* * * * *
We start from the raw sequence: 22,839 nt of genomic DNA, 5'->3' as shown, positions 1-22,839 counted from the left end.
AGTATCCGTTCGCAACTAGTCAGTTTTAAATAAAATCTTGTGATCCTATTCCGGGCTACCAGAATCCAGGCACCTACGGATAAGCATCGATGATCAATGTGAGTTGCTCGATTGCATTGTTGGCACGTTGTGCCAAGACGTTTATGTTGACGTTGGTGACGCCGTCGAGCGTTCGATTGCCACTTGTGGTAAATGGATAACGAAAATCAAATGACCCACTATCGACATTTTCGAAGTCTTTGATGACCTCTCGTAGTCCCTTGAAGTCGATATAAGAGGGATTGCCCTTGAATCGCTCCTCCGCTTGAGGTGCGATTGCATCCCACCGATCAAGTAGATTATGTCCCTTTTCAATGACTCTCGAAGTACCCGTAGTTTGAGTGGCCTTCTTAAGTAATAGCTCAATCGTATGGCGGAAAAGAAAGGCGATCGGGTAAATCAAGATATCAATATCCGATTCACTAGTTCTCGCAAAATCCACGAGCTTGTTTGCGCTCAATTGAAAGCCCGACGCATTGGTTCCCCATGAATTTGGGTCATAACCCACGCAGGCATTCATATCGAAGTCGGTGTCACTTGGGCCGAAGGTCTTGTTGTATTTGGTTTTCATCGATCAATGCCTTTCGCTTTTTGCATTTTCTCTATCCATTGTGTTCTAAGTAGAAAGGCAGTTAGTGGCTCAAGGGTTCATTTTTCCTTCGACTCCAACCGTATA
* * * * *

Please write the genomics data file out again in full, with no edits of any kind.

We start from the raw sequence: 22,839 nt of genomic DNA, 5'->3' as shown, positions 1-22,839 counted from the left end.
AGTATCCGTTCGCAACTAGTCAGTTTTAAATAAAATCTTGTGATCCTATTCCGGGCTACCAGAATCCAGGCACCTACGGATAAGCATCGATGATCAATGTGAGTTGCTCGATTGCATTGTTGGCACGTTGTGCCAAGACGTTTATGTTGACGTTGGTGACGCCGTCGAGCGTTCGATTGCCACTTGTGGTAAATGGATAACGAAAATCAAATGACCCACTATCGACATTTTCGAAGTCTTTGATGACCTCTCGTAGTCCCTTGAAGTCGATATAAGAGGGATTGCCCTTGAATCGCTCCTCCGCTTGAGGTGCGATTGCATCCCACCGATCAAGTAGATTATGTCCCTTTTCAATGACTCTCGAAGTACCCGTAGTTTGAGTGGCCTTCTTAAGTAATAGCTCAATCGTATGGCGGAAAAGAAAGGCGATCGGGTAAATCAAGATATCAATATCCGATTCACTAGTTCTCGCAAAATCCACGAGCTTGTTTGCGCTCAATTGAAAGCCCGACGCATTGGTTCCCCATGAATTTGGGTCATAACCCACGCAGGCATTCATATCGAAGTCGGTGTCACTTGGGCCGAAGGTCTTGTTGTATTTGGTTTTCATCGATCAATGCCTTTCGCTTTTTGCATTTTCTCTATCCATTGTGTTCTAAGTAGAAAGGCAGTTAGTGGCTCAAGGGTTCATTTTTCCTTCGACTCCAACCGTATA